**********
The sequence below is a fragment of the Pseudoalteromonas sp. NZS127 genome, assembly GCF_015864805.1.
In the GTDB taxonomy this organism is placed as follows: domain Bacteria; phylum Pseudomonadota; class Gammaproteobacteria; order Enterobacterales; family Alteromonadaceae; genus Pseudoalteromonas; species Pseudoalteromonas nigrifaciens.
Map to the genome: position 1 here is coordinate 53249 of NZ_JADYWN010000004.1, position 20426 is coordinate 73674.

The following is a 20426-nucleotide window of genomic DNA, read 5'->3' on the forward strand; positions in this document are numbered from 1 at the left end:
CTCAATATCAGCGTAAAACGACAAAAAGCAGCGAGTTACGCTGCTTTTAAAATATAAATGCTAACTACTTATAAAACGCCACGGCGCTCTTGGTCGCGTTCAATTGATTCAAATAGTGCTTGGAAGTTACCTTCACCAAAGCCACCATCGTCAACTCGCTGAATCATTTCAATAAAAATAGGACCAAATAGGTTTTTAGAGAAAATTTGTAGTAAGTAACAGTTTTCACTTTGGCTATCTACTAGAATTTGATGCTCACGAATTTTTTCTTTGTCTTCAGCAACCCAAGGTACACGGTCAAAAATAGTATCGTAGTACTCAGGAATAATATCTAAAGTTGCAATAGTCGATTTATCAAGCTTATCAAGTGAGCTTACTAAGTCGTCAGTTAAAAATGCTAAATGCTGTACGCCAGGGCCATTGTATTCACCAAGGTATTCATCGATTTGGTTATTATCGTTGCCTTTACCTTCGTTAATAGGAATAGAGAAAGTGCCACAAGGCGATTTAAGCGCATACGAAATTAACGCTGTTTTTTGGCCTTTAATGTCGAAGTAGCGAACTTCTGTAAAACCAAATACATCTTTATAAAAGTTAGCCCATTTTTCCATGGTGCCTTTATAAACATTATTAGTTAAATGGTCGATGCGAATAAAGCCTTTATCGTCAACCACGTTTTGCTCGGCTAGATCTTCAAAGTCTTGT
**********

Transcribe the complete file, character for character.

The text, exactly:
The sequence below is a fragment of the Pseudoalteromonas sp. NZS127 genome, assembly GCF_015864805.1.
In the GTDB taxonomy this organism is placed as follows: domain Bacteria; phylum Pseudomonadota; class Gammaproteobacteria; order Enterobacterales; family Alteromonadaceae; genus Pseudoalteromonas; species Pseudoalteromonas nigrifaciens.
Map to the genome: position 1 here is coordinate 53249 of NZ_JADYWN010000004.1, position 20426 is coordinate 73674.

The following is a 20426-nucleotide window of genomic DNA, read 5'->3' on the forward strand; positions in this document are numbered from 1 at the left end:
CTCAATATCAGCGTAAAACGACAAAAAGCAGCGAGTTACGCTGCTTTTAAAATATAAATGCTAACTACTTATAAAACGCCACGGCGCTCTTGGTCGCGTTCAATTGATTCAAATAGTGCTTGGAAGTTACCTTCACCAAAGCCACCATCGTCAACTCGCTGAATCATTTCAATAAAAATAGGACCAAATAGGTTTTTAGAGAAAATTTGTAGTAAGTAACAGTTTTCACTTTGGCTATCTACTAGAATTTGATGCTCACGAATTTTTTCTTTGTCTTCAGCAACCCAAGGTACACGGTCAAAAATAGTATCGTAGTACTCAGGAATAATATCTAAAGTTGCAATAGTCGATTTATCAAGCTTATCAAGTGAGCTTACTAAGTCGTCAGTTAAAAATGCTAAATGCTGTACGCCAGGGCCATTGTATTCACCAAGGTATTCATCGATTTGGTTATTATCGTTGCCTTTACCTTCGTTAATAGGAATAGAGAAAGTGCCACAAGGCGATTTAAGCGCATACGAAATTAACGCTGTTTTTTGGCCTTTAATGTCGAAGTAGCGAACTTCTGTAAAACCAAATACATCTTTATAAAAGTTAGCCCATTTTTCCATGGTGCCTTTATAAACATTATTAGTTAAATGGTCGATGCGAATAAAGCCTTTATCGTCAACCACGTTTTGCTCGGCTAGATCTTCAAAGTCTTGT